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Minooka has three new officers – one a canine

Published: Thursday, April 24, 2014 9:15 p.m. CST • Updated: Friday, April 25, 2014 9:55 p.m. CST

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MINOOKA – Minooka police has a new officer. He is young, eager and can be found drooling on occasion.

Ruger, the department’s new drug-sniffing dog, was ceremoniously sworn in as a Morris officer earlier this week along with two other human officers: Renee Parrish and Robert Latz.

Police Chief Justin Meyer said Parrish and Latz are filling open police officer positions.

Ruger, who just completed six weeks of training in Springfield with his partner officer Matt Juras, is the first drug detection dog for the village and is a one and a half year old Labrador-Coon Hound mix.

“He’s a member of this department,” Meyer said. “He brings a smile to everyone in the department.”

Grundy County State’s Attorney Jason Helland, who conducted the ceremonial swearing in at Monday’s Minooka Village Board meeting, said the cost of the dog and training was $13,500, with the cost being paid for through the 12.5 percent the State’s Attorney Office received back from drug forfeitures last year.

The money received must be used for drug enforcement, so along with purchasing the dog, Helland said he used the money to purchase night vision goggles, cameras in Lions and Campbell parks in Coal City for 24-7 surveillance, drunk buster billboards, and two heroin forums offered in the county.

“Grundy County is the third out of 102 counties in the state in drug forfeitures, with over $800,000 forfeited,” Helland said. “I offered to purchase a dog with forfeiture money to the police departments, and Minooka took me up on it.”

The dog was bought in Des Moines, Iowa, and is the second dog for the job: The first one did not pass the rigorous state training to become a police dog.

Police dogs are trained over a six-week course where they are taught to detect narcotics and track people. As part of his tracking certification, Ruger had to find a person four blocks away from where he started tracking.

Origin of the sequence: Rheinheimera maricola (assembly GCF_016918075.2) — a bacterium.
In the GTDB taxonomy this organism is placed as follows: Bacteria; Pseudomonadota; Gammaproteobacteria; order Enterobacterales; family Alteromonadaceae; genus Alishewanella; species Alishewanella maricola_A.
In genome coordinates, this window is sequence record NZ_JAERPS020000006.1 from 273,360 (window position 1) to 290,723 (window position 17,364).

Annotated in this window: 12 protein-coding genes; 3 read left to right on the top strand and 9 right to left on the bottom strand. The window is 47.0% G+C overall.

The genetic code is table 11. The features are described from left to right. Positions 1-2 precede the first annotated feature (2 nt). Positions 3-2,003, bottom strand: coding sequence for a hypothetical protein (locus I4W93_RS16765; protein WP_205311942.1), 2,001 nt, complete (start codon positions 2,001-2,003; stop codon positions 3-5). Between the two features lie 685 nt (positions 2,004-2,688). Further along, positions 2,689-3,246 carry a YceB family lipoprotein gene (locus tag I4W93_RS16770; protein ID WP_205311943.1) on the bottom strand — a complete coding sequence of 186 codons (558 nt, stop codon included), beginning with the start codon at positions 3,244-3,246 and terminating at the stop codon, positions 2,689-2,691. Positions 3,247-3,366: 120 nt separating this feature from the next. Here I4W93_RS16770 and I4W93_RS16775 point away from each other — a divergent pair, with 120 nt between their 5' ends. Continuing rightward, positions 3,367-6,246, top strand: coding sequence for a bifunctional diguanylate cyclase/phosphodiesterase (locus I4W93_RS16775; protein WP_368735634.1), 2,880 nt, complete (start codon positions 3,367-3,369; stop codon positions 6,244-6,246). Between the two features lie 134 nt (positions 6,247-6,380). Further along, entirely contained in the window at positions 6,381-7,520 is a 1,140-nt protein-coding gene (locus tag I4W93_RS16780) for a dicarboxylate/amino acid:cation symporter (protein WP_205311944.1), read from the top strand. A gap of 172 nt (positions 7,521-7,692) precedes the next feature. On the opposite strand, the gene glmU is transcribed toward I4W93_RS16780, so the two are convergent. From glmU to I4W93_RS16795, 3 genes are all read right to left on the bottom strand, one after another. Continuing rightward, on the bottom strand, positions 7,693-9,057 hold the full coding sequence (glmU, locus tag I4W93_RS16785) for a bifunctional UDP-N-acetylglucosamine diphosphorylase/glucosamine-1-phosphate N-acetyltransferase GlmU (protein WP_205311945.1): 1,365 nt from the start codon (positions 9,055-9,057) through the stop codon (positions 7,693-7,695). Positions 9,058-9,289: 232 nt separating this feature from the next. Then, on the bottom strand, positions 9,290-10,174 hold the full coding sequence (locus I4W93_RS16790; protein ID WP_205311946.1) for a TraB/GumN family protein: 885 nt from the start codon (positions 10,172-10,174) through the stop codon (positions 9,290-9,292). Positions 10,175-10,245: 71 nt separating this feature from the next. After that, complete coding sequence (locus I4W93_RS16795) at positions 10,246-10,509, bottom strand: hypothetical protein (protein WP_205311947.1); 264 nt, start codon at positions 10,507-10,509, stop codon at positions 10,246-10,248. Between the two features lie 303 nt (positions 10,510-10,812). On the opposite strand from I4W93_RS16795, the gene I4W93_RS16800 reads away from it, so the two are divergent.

The tracking aspect can be used not only in tracking criminals, Meyer said, but also if a child goes missing or an elderly resident with dementia walks away from their home and cannot be found.

“Ruger is another resource for the department,” Meyer said. “He will be used in traffic stops, in the schools and for tracking.”

Meyer said the Interstate 80 corridor is a big hub for trafficking drugs to Chicago and having a dog who can search the vehicle will be beneficial in getting those drugs off the street as they stop in Minooka or get pulled over along the highway.

“Drugs are here in Minooka,” Meyer said.

Meyer said Ruger already has been called out to other communities, including Channahon, Morris and Shorewood, and will be available to assist other police departments in the area.

While Ruger has assisted on traffic stops during his first week on the job, he has not yet found drugs during the routine stops.

“A lot of major drug busts start with minor traffic stops and the dog alerts,” Helland said.

Juras said it’s his first time working with a dog and he trained with Ruger in Springfield. The dog resides in Juras’ home with his family.

Juras will participate in ongoing training by attending a bi-monthly canine group in the area, as well as annual recertification with Ruger.

Mallard Point Veterinary Clinic in Channahon is donating vet services including shots and bloodwork for Ruger. The department pays for his food, but is looking for someone willing to donate dog food for him.

Meyer said Juras was chosen to be Ruger’s partner based on police officer performance, length of time on the department and because he is an animal lover.

Two more police officers

Two officers were sworn in this week as Minooka police officers. The job is officer parrish’s first police officer role. She is a 2005 graduate of Reed Custer High School, and she has previously worked as a security guard.

“I like that it is close to home and a lot of people said this is a proactive department, it’s the kind I want to be on,” Parrish said.

Latz is a veteran officer, having served six years with the village of Bradley and three years in Normal. He also is a Reed Custer High School graduate from 2003.

“Minooka is close to home and the community is very involved, which I like,” Latz said.

Latz started in January, and Parrish in March.

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